We all know life can be difficult for children when their parents are not normal,perhaps disabled,dying of cancer,chronically sick or unable to act at all times stereotypically but finally I think we are coming around to the belief that working together with parents like you towards alleviating problems rather than going in and ordering a couple to part is the more humane course,one children will thank us all for.
      Sarah, we all have a cross to bear and children usually cope with sick and disabled parents.What right has anyone to say children cannot wait for parents to recover? I feel that is an example of false ideology and dogma( FI and D) typical of LA lawyers and management now hopefully to be consigned to the past.
      I think addiction to drink or drugs is just as much an affliction as disablement or any other illness.Do you get the impression that alcoholics ,for example,are victimised?

      1. Gary Silvester

        After reading your comment, I think the main point has been lost on you. The point of the article you respond to was more in relation to the way the system and those involved lie and manipulate to active the goal of seperating children from their family’s .

    1. Sarah Phillimore Post author

      I don’t think they do get bonuses and certainly not bonuses in the region of £30K for each child ‘taken’ as is so often asserted to me.
      But the available information is confusing and not transparently shared. There are certainly worries that elements of funding depend on ‘targets’ that must be met regarding numbers of children adopted etc.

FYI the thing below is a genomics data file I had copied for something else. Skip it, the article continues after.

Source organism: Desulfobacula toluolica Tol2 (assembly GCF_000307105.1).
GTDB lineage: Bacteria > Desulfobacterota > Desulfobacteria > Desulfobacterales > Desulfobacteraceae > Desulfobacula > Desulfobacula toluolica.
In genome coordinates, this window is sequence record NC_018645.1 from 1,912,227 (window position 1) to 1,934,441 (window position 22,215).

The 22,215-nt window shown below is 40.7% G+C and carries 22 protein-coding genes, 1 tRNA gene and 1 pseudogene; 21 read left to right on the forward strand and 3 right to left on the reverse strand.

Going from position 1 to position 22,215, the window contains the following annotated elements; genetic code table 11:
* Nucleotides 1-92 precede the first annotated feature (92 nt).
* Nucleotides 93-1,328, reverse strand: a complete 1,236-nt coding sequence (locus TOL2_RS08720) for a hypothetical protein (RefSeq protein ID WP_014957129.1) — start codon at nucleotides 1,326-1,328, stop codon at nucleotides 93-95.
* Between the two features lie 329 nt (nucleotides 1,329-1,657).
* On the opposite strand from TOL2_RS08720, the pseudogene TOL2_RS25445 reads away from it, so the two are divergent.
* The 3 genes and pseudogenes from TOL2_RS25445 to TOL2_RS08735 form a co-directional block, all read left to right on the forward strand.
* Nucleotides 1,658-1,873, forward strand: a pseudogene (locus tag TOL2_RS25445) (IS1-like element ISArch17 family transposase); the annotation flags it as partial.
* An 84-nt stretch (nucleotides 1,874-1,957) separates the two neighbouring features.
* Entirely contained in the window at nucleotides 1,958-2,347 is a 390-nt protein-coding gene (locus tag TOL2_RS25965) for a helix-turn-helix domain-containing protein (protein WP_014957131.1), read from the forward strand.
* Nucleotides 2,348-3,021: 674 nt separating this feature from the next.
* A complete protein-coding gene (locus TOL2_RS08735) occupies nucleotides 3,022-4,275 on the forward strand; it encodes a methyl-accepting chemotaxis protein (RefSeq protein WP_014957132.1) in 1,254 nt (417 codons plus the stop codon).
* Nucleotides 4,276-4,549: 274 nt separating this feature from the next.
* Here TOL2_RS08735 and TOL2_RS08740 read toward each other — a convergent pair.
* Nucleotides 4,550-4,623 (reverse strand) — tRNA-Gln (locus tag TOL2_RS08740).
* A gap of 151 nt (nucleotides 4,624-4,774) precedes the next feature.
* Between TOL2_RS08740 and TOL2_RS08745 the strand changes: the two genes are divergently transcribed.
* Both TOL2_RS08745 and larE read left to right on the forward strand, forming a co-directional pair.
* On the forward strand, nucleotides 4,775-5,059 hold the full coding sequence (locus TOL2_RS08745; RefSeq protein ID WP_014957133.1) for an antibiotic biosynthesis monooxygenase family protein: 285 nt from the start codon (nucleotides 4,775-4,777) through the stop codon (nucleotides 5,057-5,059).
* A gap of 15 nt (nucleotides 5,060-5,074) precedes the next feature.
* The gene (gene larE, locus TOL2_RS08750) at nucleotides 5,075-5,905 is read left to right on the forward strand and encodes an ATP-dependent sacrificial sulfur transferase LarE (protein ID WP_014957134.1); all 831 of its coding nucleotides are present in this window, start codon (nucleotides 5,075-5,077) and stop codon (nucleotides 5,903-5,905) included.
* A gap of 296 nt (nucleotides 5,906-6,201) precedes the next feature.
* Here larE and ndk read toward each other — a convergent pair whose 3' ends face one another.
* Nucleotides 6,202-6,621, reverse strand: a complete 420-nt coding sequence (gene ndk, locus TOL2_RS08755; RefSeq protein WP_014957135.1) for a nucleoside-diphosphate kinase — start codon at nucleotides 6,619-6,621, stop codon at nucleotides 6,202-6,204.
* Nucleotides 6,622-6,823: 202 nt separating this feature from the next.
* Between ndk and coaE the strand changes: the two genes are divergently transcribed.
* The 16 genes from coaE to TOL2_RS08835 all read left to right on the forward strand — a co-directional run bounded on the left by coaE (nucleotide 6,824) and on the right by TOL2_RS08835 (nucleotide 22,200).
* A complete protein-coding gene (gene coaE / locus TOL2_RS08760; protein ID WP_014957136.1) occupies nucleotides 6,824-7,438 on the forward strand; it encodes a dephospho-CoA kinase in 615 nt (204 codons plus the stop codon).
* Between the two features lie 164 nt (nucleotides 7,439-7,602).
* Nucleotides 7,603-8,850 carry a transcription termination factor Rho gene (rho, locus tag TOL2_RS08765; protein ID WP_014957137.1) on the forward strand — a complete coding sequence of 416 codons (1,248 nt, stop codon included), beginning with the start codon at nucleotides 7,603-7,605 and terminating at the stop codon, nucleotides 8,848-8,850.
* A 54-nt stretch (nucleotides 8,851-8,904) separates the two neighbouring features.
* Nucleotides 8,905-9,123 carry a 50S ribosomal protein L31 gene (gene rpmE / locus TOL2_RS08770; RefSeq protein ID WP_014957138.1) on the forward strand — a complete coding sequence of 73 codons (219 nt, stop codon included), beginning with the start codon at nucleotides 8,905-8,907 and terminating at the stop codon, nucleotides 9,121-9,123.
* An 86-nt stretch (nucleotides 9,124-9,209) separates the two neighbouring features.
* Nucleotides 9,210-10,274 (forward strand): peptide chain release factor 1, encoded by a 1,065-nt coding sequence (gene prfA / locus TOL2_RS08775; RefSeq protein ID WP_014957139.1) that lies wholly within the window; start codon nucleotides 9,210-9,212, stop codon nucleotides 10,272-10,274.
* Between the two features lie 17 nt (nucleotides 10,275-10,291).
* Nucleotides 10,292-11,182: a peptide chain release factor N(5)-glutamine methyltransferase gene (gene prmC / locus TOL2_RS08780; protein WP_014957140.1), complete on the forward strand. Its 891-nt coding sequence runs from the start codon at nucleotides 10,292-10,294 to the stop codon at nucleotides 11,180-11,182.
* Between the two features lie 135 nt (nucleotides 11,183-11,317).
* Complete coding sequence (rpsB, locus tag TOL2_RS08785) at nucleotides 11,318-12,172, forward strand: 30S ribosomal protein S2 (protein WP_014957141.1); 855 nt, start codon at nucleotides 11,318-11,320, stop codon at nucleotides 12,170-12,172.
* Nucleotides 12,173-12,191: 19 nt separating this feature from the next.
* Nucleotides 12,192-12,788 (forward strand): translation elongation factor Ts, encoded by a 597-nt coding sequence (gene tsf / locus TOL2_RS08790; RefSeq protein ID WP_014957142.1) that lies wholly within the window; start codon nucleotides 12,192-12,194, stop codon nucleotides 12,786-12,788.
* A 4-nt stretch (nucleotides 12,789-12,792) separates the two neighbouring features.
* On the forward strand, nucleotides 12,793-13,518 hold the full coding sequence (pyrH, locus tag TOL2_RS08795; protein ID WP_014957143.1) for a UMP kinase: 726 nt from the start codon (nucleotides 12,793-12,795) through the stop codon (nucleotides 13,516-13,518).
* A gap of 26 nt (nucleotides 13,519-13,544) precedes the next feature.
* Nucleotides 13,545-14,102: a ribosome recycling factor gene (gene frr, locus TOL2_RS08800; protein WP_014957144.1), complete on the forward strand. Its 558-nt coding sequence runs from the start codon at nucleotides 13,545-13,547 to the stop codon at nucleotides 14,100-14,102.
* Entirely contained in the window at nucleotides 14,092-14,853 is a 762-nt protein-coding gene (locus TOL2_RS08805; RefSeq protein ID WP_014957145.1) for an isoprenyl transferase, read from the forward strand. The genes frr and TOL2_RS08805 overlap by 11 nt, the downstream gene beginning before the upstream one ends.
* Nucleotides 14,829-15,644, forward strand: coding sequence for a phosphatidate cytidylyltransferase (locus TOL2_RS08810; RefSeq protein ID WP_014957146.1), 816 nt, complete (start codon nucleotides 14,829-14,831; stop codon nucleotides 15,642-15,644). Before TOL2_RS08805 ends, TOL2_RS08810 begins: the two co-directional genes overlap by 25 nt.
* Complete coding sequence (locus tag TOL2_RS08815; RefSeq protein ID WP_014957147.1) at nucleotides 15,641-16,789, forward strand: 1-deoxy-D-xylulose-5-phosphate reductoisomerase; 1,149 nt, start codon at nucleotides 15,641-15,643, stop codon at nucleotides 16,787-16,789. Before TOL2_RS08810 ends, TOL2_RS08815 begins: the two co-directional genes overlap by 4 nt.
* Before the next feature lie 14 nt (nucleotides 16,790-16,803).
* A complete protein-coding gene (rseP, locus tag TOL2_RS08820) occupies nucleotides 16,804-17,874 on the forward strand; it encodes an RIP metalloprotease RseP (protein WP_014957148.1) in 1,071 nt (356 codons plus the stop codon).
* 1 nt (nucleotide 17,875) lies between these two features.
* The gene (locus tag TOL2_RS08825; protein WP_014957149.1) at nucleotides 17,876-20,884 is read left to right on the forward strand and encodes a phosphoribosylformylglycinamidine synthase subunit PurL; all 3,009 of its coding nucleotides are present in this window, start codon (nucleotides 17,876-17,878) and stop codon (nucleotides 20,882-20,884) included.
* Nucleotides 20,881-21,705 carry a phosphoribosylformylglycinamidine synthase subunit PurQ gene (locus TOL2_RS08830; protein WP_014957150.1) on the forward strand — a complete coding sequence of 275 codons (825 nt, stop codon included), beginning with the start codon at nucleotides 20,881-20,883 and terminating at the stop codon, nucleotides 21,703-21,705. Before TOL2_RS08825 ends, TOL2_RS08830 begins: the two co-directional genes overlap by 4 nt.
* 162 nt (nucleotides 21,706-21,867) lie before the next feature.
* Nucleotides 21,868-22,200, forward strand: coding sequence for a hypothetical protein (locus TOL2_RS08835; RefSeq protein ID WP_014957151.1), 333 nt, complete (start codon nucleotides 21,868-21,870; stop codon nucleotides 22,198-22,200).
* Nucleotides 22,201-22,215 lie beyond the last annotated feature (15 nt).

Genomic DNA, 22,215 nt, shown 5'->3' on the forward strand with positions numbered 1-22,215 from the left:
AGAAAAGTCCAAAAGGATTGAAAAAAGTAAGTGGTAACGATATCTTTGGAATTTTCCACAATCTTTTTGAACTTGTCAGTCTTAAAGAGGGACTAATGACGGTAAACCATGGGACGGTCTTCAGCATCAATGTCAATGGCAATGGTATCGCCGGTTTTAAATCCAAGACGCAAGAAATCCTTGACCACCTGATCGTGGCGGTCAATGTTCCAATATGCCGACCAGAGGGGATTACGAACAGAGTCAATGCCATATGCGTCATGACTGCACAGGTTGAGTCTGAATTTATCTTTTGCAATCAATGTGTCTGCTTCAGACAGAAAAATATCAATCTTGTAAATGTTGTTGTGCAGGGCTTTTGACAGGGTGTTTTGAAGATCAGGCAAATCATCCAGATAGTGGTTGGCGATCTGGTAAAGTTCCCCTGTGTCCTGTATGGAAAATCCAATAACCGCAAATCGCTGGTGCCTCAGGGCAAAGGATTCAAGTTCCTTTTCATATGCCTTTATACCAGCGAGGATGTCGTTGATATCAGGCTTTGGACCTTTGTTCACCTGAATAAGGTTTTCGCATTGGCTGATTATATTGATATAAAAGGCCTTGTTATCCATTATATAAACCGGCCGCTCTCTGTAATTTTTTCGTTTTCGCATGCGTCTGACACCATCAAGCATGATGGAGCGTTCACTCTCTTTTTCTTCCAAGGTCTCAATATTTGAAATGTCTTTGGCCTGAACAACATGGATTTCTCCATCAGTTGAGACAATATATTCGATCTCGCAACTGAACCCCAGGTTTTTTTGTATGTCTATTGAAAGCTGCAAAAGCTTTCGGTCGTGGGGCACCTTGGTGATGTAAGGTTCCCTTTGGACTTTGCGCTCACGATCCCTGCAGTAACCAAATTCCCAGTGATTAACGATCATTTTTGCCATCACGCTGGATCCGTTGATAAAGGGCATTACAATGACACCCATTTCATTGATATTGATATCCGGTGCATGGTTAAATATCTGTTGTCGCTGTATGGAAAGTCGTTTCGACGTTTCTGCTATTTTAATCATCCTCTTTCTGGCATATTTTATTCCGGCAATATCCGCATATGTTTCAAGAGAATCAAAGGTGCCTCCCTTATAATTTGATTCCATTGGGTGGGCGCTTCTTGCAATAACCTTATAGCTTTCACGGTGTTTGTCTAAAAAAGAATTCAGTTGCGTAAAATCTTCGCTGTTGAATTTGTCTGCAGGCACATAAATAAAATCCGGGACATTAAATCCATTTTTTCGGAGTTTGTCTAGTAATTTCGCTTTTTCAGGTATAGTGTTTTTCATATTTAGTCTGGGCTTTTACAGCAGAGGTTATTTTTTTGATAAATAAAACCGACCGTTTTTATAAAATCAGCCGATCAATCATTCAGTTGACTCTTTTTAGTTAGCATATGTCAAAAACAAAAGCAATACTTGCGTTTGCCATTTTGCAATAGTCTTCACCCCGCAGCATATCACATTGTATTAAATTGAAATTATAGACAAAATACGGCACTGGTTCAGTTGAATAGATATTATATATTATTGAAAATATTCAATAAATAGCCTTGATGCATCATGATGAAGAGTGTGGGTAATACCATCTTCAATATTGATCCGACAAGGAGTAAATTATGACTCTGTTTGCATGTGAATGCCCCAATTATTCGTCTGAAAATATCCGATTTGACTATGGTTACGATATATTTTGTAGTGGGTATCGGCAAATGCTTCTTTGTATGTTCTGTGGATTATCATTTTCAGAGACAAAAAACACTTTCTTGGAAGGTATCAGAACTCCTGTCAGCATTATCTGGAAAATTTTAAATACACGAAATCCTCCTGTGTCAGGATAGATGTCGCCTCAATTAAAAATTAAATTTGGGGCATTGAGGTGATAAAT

5. Angelo Granda

    They aren’t called bonuses. The term used is ‘payment by results’ which is shortened to PBR payments.
    £4000 is payable to LA’s for all families meeting the criteria as a ‘troubled family’ plus further additional payments for particular outcomes. When a family has been ‘helped’ the LA concerned can claim payments .Please note,generally the claiming LA judges whether the help has been effective or not. Of course, it will see family liquidation and a placement for adoption order or other permanence plan as success. Everyone else including most of its own SW’s see that as FAILURE.
    Check this link for further details of PBR.

  6. Angelo Granda

    I reckon it is perfectly legitimate for employers to incentivise workers but as Sarah says,why not be open and honest about it?
    Most would support the payment of bonuses to SW’s for achieving the aims of the Children Act which is fundamentally to keep families together unless absolutely nothing but removal will do.This would be an incentive to provide facilities for Mum’s and kids together and the management would pursue that rather than choose to spend budgets on facilitating removal.
    If their aims were legitimate,I am fairly certain the authorities AND all the SW’s would be trumpeting it from the rooftops.Personally,i doubt if bonuses are paid to SW’s but that they are so taciturn on the subject is disturbing.SW’s,open up!